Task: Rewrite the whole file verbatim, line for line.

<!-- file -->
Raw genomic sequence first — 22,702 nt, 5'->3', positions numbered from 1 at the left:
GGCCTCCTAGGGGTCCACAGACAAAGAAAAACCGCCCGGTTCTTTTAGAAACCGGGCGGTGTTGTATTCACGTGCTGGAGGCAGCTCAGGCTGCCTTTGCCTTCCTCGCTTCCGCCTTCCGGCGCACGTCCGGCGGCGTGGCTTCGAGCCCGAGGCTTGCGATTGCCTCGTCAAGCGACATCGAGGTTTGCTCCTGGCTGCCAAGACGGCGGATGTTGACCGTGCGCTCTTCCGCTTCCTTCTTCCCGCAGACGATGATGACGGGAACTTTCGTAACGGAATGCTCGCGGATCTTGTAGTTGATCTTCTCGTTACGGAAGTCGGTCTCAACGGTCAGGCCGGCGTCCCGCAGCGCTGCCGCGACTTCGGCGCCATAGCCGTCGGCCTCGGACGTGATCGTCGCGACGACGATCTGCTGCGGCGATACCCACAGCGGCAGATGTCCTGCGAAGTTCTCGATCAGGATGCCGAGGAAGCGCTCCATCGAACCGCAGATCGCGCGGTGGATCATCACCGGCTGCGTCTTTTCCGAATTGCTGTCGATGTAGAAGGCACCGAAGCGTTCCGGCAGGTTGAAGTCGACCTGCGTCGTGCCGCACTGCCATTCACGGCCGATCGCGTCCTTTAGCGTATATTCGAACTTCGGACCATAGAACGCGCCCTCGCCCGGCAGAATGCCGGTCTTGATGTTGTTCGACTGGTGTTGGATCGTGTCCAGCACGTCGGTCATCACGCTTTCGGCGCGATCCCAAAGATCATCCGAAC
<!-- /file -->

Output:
Raw genomic sequence first — 22,702 nt, 5'->3', positions numbered from 1 at the left:
GGCCTCCTAGGGGTCCACAGACAAAGAAAAACCGCCCGGTTCTTTTAGAAACCGGGCGGTGTTGTATTCACGTGCTGGAGGCAGCTCAGGCTGCCTTTGCCTTCCTCGCTTCCGCCTTCCGGCGCACGTCCGGCGGCGTGGCTTCGAGCCCGAGGCTTGCGATTGCCTCGTCAAGCGACATCGAGGTTTGCTCCTGGCTGCCAAGACGGCGGATGTTGACCGTGCGCTCTTCCGCTTCCTTCTTCCCGCAGACGATGATGACGGGAACTTTCGTAACGGAATGCTCGCGGATCTTGTAGTTGATCTTCTCGTTACGGAAGTCGGTCTCAACGGTCAGGCCGGCGTCCCGCAGCGCTGCCGCGACTTCGGCGCCATAGCCGTCGGCCTCGGACGTGATCGTCGCGACGACGATCTGCTGCGGCGATACCCACAGCGGCAGATGTCCTGCGAAGTTCTCGATCAGGATGCCGAGGAAGCGCTCCATCGAACCGCAGATCGCGCGGTGGATCATCACCGGCTGCGTCTTTTCCGAATTGCTGTCGATGTAGAAGGCACCGAAGCGTTCCGGCAGGTTGAAGTCGACCTGCGTCGTGCCGCACTGCCATTCACGGCCGATCGCGTCCTTTAGCGTATATTCGAACTTCGGACCATAGAACGCGCCCTCGCCCGGCAGAATGCCGGTCTTGATGTTGTTCGACTGGTGTTGGATCGTGTCCAGCACGTCGGTCATCACGCTTTCGGCGCGATCCCAAAGATCATCCGAAC